Former New York Stock Exchange Chairman Richard Grasso is determined to fight back against a ruling that he return millions of dollars of compensation, but his battle will be long and tough.
In a major setback for the former Big Board boss, New York Supreme Court Judge Charles Ramos ruled Thursday that Grasso must return some payments and interest he received during his tenure as chairman at the NYSE.
Grasso who ran the world’s largest stock exchange for eight years, was forced out in 2003 following a public outcry over his $187.5 million compensation package. He was sued by New York Attorney General Eliot Spitzer in 2004, who charged the package was excessive and violated state law.
Spitzer’s office said Thursday’s decision meant Grasso must return about $100 million.
Grasso Friday told Reuters he would appeal the ruling and remained optimistic.
“We are very confident in our case,” he said. “We are very confident that the ruling, on appeal to the appellate division, will be overturned.”
But the path ahead would in all likelihood be drawn out and difficult, legal experts said.
“What is next is a lot more litigation,” said Anthony Sabino, a law professor at St. John’s University. “It’s going to be quite awhile before this is resolved.”
Even Spitzer’s office said the battle was not over.
The ruling meant “we’re certainly far along to where we wanted to get. It doesn’t moot the trial that had been scheduled for this week and which Grasso delayed,” said Avi Schick, deputy counsel in the AG’s office and lead prosecutor in the suit.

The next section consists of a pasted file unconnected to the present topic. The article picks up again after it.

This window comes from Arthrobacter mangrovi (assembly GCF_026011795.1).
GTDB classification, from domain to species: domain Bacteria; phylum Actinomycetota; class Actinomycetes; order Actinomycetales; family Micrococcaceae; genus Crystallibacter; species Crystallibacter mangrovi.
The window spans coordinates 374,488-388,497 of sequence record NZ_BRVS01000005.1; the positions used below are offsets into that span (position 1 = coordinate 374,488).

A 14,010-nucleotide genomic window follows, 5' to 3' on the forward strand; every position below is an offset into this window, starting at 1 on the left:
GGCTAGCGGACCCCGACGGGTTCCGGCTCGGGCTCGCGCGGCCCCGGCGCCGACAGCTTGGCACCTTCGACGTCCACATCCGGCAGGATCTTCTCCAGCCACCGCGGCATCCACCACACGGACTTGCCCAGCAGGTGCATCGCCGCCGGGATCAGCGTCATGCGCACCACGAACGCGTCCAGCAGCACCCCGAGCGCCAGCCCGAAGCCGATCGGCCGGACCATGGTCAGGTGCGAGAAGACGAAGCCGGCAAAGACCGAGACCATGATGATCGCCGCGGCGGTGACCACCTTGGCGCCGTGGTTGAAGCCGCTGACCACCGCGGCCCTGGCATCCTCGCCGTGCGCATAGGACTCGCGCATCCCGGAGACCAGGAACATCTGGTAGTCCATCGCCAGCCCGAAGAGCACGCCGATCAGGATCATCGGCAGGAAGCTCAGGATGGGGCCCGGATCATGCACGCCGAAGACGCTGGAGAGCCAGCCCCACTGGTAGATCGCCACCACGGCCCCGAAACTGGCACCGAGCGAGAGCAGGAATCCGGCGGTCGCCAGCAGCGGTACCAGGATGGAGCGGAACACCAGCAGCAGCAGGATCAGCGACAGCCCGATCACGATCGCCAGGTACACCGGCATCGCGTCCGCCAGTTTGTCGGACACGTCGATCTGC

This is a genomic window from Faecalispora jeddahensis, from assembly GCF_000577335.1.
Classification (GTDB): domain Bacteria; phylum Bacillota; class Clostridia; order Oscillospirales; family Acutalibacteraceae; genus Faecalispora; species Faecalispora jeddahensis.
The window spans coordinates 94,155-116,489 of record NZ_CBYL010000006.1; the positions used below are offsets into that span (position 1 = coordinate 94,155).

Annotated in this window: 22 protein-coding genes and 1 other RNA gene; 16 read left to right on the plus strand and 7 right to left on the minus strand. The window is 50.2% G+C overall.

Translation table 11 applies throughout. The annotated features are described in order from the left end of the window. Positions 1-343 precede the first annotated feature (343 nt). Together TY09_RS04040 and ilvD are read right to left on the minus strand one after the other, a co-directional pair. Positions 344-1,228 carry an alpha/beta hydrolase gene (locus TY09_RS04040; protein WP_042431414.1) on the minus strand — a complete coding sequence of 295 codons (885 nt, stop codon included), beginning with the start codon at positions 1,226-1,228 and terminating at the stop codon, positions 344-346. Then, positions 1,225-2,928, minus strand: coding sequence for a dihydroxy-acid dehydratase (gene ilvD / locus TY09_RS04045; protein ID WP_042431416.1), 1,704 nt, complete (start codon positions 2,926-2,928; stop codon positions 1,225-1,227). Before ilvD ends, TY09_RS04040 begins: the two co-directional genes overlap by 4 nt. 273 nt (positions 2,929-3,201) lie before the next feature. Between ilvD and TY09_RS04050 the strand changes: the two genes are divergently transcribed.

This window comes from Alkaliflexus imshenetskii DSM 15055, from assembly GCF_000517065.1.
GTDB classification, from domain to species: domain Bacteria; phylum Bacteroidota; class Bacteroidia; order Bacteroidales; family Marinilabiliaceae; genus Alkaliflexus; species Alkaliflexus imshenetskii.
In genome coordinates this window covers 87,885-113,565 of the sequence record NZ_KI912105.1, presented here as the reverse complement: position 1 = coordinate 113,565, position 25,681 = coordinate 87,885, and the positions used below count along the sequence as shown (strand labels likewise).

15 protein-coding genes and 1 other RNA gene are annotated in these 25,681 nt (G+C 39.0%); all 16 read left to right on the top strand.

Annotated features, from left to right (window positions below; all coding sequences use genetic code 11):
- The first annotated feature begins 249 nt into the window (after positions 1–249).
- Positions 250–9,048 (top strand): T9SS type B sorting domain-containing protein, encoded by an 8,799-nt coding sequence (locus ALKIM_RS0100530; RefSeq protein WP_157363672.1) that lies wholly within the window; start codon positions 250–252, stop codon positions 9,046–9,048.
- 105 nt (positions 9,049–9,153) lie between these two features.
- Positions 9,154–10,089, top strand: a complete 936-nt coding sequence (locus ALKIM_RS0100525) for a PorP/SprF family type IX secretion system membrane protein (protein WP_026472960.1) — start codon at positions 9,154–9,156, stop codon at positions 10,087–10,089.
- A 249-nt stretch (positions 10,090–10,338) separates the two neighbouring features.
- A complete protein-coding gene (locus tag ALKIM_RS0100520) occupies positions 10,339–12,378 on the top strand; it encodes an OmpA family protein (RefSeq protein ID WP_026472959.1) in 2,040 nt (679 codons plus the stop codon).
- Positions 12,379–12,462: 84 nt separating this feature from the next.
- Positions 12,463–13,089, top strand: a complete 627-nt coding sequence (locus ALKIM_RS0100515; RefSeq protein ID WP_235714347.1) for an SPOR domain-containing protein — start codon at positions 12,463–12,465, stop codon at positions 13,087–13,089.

Schick added that some parts of the lawsuit, namely whether Grasso received excessive compensation, were not addressed in Thursday’s ruling. There also remained about $30 million of salary paid to Grasso that Spitzer deems excessive and should also be returned.
The trial had been expected to begin next week, although Grasso in August asked for a delay because he objected to the judge’s decision to conduct it without a jury. It remains unclear if and when a trial will begin.
Schick told Reuters arguments on Grasso’s appeal are set to take place at the end of November.
In any case, the appeal is likely take a year or more, said Richard E. Brodsky, a Miami-based lawyer at Squire, Sanders & Dempsey L.L.P.
“The question will be whether or not the judge will go forward with the trial pending the appeal,” said Brodsky. “I’d be shocked if the judge doesn’t postpone the trial if the appeal is made.”
Grasso all along has said he refuses to settle. But Brodsky said a drawn out process would give him an incentive to yield.
“If he can settle for a nice amount of money he can live happily ever after,” he said. “If he were my client ... I’d impress on him the need to balance the need for vindication against the effect of living under the cloud of litigation.”